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Sunday, October 2, 2011

The Case Against Brad Pitt

I never thought my screening of "Moneyball" last night would surpass the real life drama provided by The Red Sox and Rays Wednesday night.  I did however expect it to engage me, and maybe provide a glimpse as to what the Oscar season had in store.

Should this be the early front runner, and judging by the many in attendance last night it appears it is, the winter might be bleak.

Brad Pitt plays Billy Beane, the beleaguered General Manager of the baseball Oakland A's.  Beane, a former top draft pick and eventual bust, allowed writer Michael Lewis unprecedented access to his team during the 2002 season.  It was a turning point in baseball.  The disparity between big and small market teams was growing wider.  The A's had just been eliminated by the Yankees in a 2001 playoff series which Lewis (and here filmmaker Bennett Miller) are quick to remind you pitted payrolls of $170 million against $38 million.

That the series went to 5 games or that the A's had made it to the playoffs at all was remarkable.  But how can a team compete on the field when the rules off of it are so unfair?

For Beane, it would have to be re-thinking the game.   With help from an unlikely hero, ivy league economics scholar Peter Brand (Paul Depodesta in real life-the only real figure that did not allow himself to be represented in the movie) Beane starts to import statistical analysis in an effort to find "winning" players.  If he cannot outspend them he must outsmart them.

The formulas are based on Bill James "sabermetrics."  The theory simply states (through very complex codes and advanced math) that players who get on base should be most coveted.  Teams should never bunt because you never want to surrender outs.  You should never steal.  There are more...  but mainly go score more runs than your opponent.

Like any company or institution Beane met some resistance when he tried to re-invent the wheel.  His antiquated scouting team thinks his formulas are nonsense.  His players at first act selfish and aloof.  His manager (Philip Seymour Hoffman as Art Howe... WEIRD!!!) fights him on every decision.  Oh, and his daughter (from a previous marriage) is wondering about his job status and overall health.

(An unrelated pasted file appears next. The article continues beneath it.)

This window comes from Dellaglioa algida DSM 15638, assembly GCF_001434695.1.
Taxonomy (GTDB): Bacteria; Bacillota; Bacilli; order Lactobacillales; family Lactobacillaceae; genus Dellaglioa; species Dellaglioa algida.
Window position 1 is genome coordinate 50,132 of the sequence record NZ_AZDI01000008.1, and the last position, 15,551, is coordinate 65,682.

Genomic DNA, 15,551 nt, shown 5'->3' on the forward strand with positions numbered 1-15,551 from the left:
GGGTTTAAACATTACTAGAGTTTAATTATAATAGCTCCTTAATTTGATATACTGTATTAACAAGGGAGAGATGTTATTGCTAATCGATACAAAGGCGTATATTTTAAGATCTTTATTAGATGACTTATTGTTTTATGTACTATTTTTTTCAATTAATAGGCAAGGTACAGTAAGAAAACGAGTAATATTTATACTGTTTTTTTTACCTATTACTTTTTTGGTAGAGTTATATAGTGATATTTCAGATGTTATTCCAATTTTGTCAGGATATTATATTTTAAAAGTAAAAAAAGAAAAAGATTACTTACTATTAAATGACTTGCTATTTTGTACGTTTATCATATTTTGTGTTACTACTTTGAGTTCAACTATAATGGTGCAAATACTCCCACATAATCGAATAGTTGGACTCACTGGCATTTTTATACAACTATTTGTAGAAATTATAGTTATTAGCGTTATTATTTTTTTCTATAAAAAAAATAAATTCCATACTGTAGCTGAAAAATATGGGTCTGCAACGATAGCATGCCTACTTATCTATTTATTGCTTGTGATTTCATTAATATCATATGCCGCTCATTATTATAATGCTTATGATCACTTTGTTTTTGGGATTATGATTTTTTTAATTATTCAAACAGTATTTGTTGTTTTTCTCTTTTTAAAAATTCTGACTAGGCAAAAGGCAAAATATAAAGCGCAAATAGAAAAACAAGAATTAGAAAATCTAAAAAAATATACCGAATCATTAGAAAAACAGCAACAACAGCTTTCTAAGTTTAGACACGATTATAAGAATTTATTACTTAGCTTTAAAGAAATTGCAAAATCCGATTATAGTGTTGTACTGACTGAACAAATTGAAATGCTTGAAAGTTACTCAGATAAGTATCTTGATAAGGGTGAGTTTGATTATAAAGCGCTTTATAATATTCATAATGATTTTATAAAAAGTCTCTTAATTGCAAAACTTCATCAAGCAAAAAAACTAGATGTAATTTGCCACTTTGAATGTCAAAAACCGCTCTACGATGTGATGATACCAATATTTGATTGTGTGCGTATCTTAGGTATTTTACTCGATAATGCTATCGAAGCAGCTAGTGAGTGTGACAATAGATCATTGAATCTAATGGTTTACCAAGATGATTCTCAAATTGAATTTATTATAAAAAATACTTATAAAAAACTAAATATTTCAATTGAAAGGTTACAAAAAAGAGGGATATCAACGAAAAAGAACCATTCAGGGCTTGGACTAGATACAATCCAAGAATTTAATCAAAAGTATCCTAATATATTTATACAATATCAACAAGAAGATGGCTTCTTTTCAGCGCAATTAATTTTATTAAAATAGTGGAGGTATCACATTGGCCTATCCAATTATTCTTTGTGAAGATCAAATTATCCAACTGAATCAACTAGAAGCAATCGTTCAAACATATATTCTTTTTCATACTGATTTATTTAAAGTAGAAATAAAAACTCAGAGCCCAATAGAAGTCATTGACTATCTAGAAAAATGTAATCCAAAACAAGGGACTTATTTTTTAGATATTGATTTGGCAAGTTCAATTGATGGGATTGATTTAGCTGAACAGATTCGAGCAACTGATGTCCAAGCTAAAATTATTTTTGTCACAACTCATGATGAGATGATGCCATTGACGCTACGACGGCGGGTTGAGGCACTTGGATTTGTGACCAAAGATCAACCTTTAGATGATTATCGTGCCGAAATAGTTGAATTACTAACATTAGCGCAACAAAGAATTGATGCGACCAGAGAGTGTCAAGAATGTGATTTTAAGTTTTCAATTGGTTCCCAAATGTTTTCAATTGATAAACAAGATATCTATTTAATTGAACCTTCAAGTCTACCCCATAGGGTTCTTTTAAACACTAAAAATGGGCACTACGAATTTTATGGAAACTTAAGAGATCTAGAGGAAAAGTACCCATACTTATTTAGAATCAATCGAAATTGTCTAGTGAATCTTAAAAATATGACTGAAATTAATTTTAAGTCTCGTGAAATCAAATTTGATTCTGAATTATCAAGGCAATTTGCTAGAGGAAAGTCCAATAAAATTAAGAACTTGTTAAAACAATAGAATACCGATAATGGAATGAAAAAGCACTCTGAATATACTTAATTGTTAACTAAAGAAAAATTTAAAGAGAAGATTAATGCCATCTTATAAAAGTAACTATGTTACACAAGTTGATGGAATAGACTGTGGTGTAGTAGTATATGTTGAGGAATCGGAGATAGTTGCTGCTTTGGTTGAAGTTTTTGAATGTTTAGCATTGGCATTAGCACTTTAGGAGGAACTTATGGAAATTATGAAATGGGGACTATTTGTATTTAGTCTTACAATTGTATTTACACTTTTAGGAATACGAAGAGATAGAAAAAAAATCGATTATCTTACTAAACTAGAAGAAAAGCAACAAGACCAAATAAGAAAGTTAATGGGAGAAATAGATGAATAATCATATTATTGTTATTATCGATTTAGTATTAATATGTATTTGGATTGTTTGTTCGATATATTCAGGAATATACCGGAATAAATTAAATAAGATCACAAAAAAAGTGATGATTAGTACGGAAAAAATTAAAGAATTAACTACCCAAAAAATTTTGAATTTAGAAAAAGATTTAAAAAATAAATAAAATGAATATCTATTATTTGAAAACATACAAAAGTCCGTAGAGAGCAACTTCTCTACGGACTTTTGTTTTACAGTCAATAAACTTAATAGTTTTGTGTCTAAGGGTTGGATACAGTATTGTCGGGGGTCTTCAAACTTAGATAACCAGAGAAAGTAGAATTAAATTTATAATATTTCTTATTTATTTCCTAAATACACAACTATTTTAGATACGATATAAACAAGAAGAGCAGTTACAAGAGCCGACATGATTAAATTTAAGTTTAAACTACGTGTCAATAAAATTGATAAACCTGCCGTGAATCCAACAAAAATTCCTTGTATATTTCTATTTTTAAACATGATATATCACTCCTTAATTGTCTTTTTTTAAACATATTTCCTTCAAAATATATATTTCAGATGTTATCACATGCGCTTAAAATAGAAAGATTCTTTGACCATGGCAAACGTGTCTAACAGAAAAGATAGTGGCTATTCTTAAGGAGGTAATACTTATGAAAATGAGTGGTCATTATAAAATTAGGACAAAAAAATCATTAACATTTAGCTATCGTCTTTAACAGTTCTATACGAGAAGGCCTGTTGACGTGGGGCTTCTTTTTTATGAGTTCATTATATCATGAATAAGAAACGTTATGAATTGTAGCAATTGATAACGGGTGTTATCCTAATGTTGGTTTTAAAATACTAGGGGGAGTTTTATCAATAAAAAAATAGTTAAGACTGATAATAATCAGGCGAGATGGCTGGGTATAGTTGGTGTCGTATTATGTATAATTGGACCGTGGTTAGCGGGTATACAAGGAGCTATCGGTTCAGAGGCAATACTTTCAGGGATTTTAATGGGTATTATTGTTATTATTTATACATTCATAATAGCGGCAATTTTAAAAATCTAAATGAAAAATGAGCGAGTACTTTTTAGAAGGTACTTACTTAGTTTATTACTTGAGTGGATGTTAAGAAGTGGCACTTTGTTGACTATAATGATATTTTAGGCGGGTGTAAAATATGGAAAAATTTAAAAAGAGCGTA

I can't use this line much since I have rarely read a book that was made into a movie...  but the book is FAR better.  I was trying to think of the last adaptation of a book I read was and I am fairly certain it was "Where the Wild Things Are."  Funny that Spike Jonze made that awful and depressing film and appears here in "Moneyball" as Beane's ex-wife's new-age husband.

When I read Lewis' book several years ago I devoured it and found each page compelling, informative and entertaining.  I never thought it could be made into a movie.

Turns out it can't.  Not here anyway.  And although I think director Bennett Miller should take some share of the blame, it is Mr Pitt that ultimately fails.  There was a debate earlier in the week on Howard Stern where his sidekick Robin Quivers questioned whether Pitt was indeed a movie star?

What films has he ever been in that you were blown away by his LEADING performance.  I understand his roles in "Thelma and Louis", "Interview for a Vampire," "12 Monkeys," "Fight Club," and my favorite "A River Runs Through it" were all well done.  His "Benjamin Button" and "Inglorious Basterds" propelled him to leading man stratosphere.  But in those films, like all others, his "acting" did not dominate the films.  He is a product of great talent around him that, if anything, show Pitt's flaws.

In "Moneyball" it is the Brad Pitt show.  Maybe not since Tom Hanks "Castaway" has a leading man been on screen more.  And at an unmanageable 2 hours and 6 minutes this does Pitt in.  He is all facial ticks and hands to face.  He is hushed tones and brooding looks.  He is, like Beane's playing career, very much out of his league.

So, when he turns down $12.5 million dollars from Boston to become their General Manager at the end of the movie, I felt no sympathy or understanding from the man.  I felt he was a giant loser who missed out on the big picture.  Of course the Red Sox would go on to win their first World Series two years after he declined their offer.  "I made a decision once based on money and vowed never to do it again" he says toward the end of the film.

Yeah, you were 17 and did not know better.  You didn't have a kid and one of the coolest jobs in America. Get over it!!!

I did not say that when I read Lewis' account when he recounted Beane's decision.  Then I understood a more sympathetic, sincere and earnest Beane trying to out-class the big boys by deconstructing their aged "rules."  It was underdog versus Evil Empire.  I can get behind that story all day long.

The film is full of slow transitions, moments of silence, and Pitt.  Pitt working out in the stadium gym.  Pitt driving his pick-up truck along the Oakland Port.  Pitt sitting in meetings and making phone calls.

Pitt boring the hell out of me.

And ladies, to make matters worse, he ain't looking like "Thelma and Lousie" Pitt anymore.

I can only hope the postseason provides greater drama.  The bar is low.


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